Thanks for mentioning Pogo the Clown. So you see, a clown should be a happy thing right? Something - or someone - supposed to bring a smile, and he smiles and laughs a lot himself. But associate it to something like murder, or blood, or a pair of sharp canines and the oxymoron that is created makes clown so scary!
    If the same person had committed the same type and number of murders but dressed like The Reaper, he wouldn't be as scary to me!
    Thanks for visiting, Kitty!

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  13. Hi Jay!

    Clowns inform so much of my writing, from my first film noir play to two short stories and a poem...all inspired by Stephen Dunn's If a Clown, a piece in the New Yorker some years back that speaks to this perception of clowns as macabre. Thank you for sharing the dark side of clowns. Personally, I believe that the traditional clown is a satirical figure and meant to strike fear rather than bring joy. It's that grotesque upside down smile and grossly exaggerated props that make the clown seem nefarious and with a hidden agenda. I'd never hire one for a child's birthday party!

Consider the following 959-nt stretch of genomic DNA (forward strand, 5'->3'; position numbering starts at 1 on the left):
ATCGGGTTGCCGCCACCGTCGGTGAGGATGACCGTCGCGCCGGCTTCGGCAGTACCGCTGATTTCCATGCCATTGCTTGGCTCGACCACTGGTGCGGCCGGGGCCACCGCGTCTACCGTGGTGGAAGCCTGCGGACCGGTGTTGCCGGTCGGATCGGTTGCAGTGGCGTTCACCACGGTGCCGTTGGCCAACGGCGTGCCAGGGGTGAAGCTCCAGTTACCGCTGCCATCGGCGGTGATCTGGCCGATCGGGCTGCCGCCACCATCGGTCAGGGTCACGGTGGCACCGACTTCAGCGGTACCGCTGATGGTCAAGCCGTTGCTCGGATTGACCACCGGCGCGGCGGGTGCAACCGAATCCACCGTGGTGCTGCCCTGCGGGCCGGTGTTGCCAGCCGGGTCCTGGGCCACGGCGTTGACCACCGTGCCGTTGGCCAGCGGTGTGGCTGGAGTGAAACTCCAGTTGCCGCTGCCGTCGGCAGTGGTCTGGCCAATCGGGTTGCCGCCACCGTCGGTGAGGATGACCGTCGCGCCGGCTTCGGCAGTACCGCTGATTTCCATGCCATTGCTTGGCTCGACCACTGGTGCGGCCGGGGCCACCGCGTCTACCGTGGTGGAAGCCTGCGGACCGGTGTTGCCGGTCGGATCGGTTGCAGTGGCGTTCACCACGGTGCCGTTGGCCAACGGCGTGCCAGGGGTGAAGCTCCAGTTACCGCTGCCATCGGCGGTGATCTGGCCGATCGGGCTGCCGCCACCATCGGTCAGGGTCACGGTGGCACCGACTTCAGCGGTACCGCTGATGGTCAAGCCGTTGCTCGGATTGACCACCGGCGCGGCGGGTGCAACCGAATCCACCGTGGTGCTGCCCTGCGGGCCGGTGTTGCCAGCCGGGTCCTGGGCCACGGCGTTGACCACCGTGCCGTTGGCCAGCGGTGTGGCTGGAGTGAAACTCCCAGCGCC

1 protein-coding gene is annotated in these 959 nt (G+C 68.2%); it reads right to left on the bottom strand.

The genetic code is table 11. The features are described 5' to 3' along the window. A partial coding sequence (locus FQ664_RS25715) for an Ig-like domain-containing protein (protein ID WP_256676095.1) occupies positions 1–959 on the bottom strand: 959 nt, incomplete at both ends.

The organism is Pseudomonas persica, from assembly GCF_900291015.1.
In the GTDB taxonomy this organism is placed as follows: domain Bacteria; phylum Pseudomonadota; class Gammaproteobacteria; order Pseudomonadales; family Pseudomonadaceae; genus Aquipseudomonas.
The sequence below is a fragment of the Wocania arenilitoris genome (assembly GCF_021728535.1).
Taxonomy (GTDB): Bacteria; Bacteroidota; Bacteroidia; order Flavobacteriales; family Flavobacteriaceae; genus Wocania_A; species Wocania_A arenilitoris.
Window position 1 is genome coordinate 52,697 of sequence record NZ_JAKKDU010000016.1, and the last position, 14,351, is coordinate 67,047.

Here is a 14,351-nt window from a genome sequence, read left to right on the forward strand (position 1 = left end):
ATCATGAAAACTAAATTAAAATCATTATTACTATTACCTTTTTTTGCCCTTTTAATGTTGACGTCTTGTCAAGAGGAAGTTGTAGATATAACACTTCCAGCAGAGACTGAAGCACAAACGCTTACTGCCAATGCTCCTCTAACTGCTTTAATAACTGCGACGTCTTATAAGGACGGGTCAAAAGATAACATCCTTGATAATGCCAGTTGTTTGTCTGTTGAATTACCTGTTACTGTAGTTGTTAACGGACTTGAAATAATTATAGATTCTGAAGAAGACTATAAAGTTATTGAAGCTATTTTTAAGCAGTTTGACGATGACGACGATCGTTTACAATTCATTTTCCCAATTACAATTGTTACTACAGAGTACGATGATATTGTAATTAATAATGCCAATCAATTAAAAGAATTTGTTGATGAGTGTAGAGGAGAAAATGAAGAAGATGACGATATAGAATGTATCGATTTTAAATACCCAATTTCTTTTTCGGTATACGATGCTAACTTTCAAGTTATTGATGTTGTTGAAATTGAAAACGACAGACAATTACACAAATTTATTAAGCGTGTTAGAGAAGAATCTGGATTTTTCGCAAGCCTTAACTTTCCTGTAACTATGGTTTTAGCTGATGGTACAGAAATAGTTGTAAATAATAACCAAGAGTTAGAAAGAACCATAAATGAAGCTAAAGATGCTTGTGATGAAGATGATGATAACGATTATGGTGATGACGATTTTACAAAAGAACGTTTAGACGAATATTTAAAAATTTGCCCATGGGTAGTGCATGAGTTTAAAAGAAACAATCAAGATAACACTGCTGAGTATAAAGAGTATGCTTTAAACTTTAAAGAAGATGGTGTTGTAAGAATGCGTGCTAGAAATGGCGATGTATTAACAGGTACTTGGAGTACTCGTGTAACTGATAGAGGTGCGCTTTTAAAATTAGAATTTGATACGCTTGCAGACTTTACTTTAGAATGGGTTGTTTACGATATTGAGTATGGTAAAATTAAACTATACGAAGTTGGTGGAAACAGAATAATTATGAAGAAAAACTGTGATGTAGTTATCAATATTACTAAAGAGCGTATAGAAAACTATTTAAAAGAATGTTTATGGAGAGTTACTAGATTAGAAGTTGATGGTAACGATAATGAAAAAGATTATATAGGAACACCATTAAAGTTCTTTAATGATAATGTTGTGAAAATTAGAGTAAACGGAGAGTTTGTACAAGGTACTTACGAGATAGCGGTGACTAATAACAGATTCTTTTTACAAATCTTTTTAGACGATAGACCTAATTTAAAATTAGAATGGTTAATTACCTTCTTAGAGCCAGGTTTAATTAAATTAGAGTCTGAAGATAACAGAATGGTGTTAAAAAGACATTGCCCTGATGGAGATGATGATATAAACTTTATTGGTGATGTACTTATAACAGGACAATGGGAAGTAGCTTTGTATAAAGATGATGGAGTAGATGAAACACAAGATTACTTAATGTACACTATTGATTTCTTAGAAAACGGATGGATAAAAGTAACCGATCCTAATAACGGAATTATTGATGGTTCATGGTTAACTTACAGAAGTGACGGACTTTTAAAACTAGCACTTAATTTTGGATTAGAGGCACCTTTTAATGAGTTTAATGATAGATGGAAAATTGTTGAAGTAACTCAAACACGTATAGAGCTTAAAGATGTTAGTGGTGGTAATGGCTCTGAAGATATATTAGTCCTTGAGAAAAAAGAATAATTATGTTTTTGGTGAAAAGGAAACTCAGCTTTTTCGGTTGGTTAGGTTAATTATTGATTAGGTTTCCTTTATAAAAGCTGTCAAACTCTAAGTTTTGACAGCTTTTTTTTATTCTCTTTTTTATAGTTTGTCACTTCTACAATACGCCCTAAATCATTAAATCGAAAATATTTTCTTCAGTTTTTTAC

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  14. Had to come back to this post. Since I grew up in the frequent presence of clowns they never bothered me and I enjoyed them. My parents used to collect clown prints and figurines and had our house decorated with them. Some of my very good friends have been clowns. Clowns are a part of my history that brings good memories.
    Have you seen the Fellini film "Clowns"? It's a sort of fantasy-documentary-memoir like he often does. It's a wonderful film.


    Lee
    An A to Z Co-Host
    Tossing It Out